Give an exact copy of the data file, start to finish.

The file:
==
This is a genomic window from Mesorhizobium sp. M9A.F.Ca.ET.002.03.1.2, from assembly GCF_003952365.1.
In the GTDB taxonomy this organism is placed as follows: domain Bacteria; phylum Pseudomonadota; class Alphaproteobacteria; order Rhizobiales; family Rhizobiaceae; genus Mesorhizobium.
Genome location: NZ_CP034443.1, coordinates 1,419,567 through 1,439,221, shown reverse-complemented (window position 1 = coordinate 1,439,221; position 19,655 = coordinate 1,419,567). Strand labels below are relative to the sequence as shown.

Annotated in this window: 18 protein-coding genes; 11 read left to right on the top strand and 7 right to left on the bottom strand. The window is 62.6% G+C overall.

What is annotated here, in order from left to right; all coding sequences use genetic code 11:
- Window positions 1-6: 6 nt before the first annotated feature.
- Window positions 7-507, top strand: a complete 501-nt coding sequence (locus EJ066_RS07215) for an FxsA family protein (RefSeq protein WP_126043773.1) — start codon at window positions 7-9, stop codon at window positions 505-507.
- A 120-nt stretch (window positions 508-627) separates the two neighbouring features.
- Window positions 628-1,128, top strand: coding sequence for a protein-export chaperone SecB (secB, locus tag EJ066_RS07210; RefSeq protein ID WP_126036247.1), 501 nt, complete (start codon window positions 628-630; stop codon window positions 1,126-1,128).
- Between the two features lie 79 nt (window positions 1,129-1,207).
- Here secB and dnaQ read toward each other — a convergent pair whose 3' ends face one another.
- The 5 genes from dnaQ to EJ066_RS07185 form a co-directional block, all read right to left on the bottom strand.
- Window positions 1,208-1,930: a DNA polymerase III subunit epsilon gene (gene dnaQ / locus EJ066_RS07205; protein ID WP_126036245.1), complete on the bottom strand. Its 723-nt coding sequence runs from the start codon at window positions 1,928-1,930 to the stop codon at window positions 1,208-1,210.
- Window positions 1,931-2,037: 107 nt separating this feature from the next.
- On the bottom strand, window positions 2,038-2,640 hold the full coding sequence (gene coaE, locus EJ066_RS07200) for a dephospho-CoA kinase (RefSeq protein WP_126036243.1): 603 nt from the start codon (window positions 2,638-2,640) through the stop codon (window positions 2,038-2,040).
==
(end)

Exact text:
This is a genomic window from Mesorhizobium sp. M9A.F.Ca.ET.002.03.1.2, from assembly GCF_003952365.1.
In the GTDB taxonomy this organism is placed as follows: domain Bacteria; phylum Pseudomonadota; class Alphaproteobacteria; order Rhizobiales; family Rhizobiaceae; genus Mesorhizobium.
Genome location: NZ_CP034443.1, coordinates 1,419,567 through 1,439,221, shown reverse-complemented (window position 1 = coordinate 1,439,221; position 19,655 = coordinate 1,419,567). Strand labels below are relative to the sequence as shown.

Annotated in this window: 18 protein-coding genes; 11 read left to right on the top strand and 7 right to left on the bottom strand. The window is 62.6% G+C overall.

What is annotated here, in order from left to right; all coding sequences use genetic code 11:
- Window positions 1-6: 6 nt before the first annotated feature.
- Window positions 7-507, top strand: a complete 501-nt coding sequence (locus EJ066_RS07215) for an FxsA family protein (RefSeq protein WP_126043773.1) — start codon at window positions 7-9, stop codon at window positions 505-507.
- A 120-nt stretch (window positions 508-627) separates the two neighbouring features.
- Window positions 628-1,128, top strand: coding sequence for a protein-export chaperone SecB (secB, locus tag EJ066_RS07210; RefSeq protein ID WP_126036247.1), 501 nt, complete (start codon window positions 628-630; stop codon window positions 1,126-1,128).
- Between the two features lie 79 nt (window positions 1,129-1,207).
- Here secB and dnaQ read toward each other — a convergent pair whose 3' ends face one another.
- The 5 genes from dnaQ to EJ066_RS07185 form a co-directional block, all read right to left on the bottom strand.
- Window positions 1,208-1,930: a DNA polymerase III subunit epsilon gene (gene dnaQ / locus EJ066_RS07205; protein ID WP_126036245.1), complete on the bottom strand. Its 723-nt coding sequence runs from the start codon at window positions 1,928-1,930 to the stop codon at window positions 1,208-1,210.
- Window positions 1,931-2,037: 107 nt separating this feature from the next.
- On the bottom strand, window positions 2,038-2,640 hold the full coding sequence (gene coaE, locus EJ066_RS07200) for a dephospho-CoA kinase (RefSeq protein WP_126036243.1): 603 nt from the start codon (window positions 2,638-2,640) through the stop codon (window positions 2,038-2,040).